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The A to Z of Photography: Focal length

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Focal length is the optical distance from the front element of a lens to the point where light rays entering the lens converge to form a sharp image on the sensor, and is expressed in millimetres.

It also suggests the characteristics of a lens – its angle of view, i.e. how wide or how narrow a view of a scene will be captured, and the magnification, or how large or small an object will appear in the viewfinder. 

Shorter (lower number) focal lengths produce a wider angle of view, with objects appearing smaller in the frame, while longer (higher number) focal lengths produce a narrower angle of view, with objects appearing larger in the frame.

For instance, an 8mm fisheye lens may be able to take in a huge 180-degree view – and there’s a risk that your feet will inadvertently end up in the frame if you’re not careful. Super-telephoto lenses, on the other hand, may offer an angle of view of just three or four degrees.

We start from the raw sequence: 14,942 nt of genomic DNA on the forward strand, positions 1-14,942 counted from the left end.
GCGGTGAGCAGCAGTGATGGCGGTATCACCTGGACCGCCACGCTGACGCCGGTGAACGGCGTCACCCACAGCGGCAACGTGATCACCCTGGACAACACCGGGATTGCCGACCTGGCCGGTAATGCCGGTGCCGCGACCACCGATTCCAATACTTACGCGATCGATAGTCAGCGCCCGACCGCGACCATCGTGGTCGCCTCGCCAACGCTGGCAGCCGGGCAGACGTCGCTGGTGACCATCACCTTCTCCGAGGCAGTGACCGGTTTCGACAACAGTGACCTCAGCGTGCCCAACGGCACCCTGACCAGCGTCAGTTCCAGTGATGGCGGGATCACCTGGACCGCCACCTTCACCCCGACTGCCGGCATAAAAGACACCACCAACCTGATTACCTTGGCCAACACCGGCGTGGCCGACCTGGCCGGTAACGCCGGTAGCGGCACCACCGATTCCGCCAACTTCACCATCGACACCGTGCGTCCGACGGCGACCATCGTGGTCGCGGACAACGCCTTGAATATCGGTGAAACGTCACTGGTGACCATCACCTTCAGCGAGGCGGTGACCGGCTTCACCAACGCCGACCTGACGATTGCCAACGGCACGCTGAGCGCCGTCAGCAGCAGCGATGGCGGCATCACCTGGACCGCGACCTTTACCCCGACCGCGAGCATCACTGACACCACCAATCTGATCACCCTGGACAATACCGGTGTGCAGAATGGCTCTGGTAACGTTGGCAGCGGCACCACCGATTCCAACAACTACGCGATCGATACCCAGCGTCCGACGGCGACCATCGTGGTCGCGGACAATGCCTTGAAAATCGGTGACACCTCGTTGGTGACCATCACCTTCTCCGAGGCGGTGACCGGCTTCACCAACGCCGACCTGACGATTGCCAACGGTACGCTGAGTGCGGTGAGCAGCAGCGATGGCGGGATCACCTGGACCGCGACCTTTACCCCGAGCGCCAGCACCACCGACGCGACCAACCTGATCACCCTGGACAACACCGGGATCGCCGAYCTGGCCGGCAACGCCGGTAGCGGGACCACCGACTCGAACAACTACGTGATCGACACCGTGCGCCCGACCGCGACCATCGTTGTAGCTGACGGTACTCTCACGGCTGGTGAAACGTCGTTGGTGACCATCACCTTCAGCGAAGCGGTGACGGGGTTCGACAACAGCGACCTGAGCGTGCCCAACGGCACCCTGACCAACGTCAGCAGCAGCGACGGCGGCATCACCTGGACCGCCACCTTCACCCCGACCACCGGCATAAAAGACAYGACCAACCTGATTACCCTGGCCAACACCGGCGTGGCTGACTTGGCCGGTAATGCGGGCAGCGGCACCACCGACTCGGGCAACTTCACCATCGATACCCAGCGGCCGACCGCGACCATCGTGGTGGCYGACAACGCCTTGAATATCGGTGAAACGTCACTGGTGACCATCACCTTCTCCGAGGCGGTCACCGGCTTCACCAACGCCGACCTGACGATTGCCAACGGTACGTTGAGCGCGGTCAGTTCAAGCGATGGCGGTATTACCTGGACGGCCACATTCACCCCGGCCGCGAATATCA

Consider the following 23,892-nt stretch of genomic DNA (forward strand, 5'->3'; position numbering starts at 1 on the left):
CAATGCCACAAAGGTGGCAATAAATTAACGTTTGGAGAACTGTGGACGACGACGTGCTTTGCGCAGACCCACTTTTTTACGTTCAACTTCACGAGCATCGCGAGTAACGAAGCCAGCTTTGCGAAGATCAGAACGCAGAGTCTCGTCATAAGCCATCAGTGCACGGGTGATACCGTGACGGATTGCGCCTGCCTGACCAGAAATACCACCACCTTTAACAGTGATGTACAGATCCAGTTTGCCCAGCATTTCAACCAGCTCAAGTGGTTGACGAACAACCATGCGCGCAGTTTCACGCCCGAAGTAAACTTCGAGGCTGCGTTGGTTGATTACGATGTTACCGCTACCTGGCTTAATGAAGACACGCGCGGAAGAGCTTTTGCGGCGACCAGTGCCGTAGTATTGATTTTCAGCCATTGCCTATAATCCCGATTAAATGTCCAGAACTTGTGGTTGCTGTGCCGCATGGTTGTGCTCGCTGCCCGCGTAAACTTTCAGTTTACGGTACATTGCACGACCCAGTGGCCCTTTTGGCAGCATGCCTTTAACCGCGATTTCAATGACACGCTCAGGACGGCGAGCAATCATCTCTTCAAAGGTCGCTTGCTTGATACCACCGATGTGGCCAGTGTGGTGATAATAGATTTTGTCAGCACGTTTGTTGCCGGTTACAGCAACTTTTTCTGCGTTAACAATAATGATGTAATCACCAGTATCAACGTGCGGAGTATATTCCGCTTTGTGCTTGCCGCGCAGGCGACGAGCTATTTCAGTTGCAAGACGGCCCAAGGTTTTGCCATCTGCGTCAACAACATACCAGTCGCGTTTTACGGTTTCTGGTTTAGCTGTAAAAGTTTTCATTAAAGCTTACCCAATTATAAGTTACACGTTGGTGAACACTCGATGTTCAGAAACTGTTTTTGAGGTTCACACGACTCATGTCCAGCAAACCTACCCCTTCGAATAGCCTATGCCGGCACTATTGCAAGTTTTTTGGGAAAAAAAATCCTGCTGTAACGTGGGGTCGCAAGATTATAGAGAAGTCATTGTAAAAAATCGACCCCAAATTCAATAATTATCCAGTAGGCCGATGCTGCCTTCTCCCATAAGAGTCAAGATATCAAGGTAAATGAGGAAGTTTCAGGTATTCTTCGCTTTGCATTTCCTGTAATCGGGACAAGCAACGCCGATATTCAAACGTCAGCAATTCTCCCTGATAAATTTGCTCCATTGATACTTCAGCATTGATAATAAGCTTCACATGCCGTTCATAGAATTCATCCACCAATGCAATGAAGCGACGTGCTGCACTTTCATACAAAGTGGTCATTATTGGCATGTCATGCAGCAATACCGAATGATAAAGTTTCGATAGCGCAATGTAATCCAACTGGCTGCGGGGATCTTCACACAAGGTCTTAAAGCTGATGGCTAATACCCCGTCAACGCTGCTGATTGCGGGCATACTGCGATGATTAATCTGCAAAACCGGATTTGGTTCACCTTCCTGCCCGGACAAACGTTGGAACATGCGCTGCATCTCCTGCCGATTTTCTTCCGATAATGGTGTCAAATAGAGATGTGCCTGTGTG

Focal lengths compared

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Lenses of different focal lengths can produce the same angle of view on different camera bodies depending on sensor size. For instance, on an APS-C camera, 35mm is roughly the same as 50mm on a full-frame camera on account of the 1.5x or 1.6x crop factor, as is 80mm on a medium format body. Although the focal length is different with each camera format, the effective focal length – the angle of view produced by the lens – is the same. 

Prime vs zoom

A lens can either have a fixed focal length ('prime' lenses) or a variable focal length (zoom lenses), with options available in both types covering the full range of focal lengths, from wide-angle through standard to telephoto. So why would you select one type of lens over another?

A zoom lens offers flexibility in that you have a range of focal lengths within a single lens, which is great if space and weight are limited. Generally speaking, though, the maximum aperture of a zoom lens isn’t as wide as that of a prime lens, so if you want additional light-gathering capability for shooting in low light, and the potential for a shallower depth of field, a prime lens may be the best option.

James Abbott is a professional portrait and landscape photographer, and a freelance photography journalist producing words and pictures for the best photography magazines in the UK. James is also a qualified college lecturer and has taught photography and Photoshop to a wide range of age groups and situations including one-to-one, group and distance learning.